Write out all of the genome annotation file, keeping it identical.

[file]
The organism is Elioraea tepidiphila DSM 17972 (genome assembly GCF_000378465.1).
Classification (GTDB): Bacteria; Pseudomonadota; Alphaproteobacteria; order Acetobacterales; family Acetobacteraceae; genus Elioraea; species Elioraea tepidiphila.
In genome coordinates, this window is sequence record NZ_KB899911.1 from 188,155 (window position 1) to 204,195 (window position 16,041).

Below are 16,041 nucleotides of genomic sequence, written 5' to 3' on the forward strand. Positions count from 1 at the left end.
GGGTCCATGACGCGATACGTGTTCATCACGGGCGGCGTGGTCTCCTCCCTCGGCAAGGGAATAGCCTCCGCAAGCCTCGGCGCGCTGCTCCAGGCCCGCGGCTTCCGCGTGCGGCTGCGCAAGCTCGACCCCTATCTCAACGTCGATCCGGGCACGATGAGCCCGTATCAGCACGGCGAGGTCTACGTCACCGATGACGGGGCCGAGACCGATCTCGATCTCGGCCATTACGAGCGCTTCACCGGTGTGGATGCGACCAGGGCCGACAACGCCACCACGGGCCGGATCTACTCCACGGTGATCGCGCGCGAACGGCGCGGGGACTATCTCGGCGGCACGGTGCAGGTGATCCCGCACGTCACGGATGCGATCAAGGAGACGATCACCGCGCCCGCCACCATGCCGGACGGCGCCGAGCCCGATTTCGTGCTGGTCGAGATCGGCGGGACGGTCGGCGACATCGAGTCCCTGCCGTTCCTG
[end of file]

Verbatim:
The organism is Elioraea tepidiphila DSM 17972 (genome assembly GCF_000378465.1).
Classification (GTDB): Bacteria; Pseudomonadota; Alphaproteobacteria; order Acetobacterales; family Acetobacteraceae; genus Elioraea; species Elioraea tepidiphila.
In genome coordinates, this window is sequence record NZ_KB899911.1 from 188,155 (window position 1) to 204,195 (window position 16,041).

Below are 16,041 nucleotides of genomic sequence, written 5' to 3' on the forward strand. Positions count from 1 at the left end.
GGGTCCATGACGCGATACGTGTTCATCACGGGCGGCGTGGTCTCCTCCCTCGGCAAGGGAATAGCCTCCGCAAGCCTCGGCGCGCTGCTCCAGGCCCGCGGCTTCCGCGTGCGGCTGCGCAAGCTCGACCCCTATCTCAACGTCGATCCGGGCACGATGAGCCCGTATCAGCACGGCGAGGTCTACGTCACCGATGACGGGGCCGAGACCGATCTCGATCTCGGCCATTACGAGCGCTTCACCGGTGTGGATGCGACCAGGGCCGACAACGCCACCACGGGCCGGATCTACTCCACGGTGATCGCGCGCGAACGGCGCGGGGACTATCTCGGCGGCACGGTGCAGGTGATCCCGCACGTCACGGATGCGATCAAGGAGACGATCACCGCGCCCGCCACCATGCCGGACGGCGCCGAGCCCGATTTCGTGCTGGTCGAGATCGGCGGGACGGTCGGCGACATCGAGTCCCTGCCGTTCCTG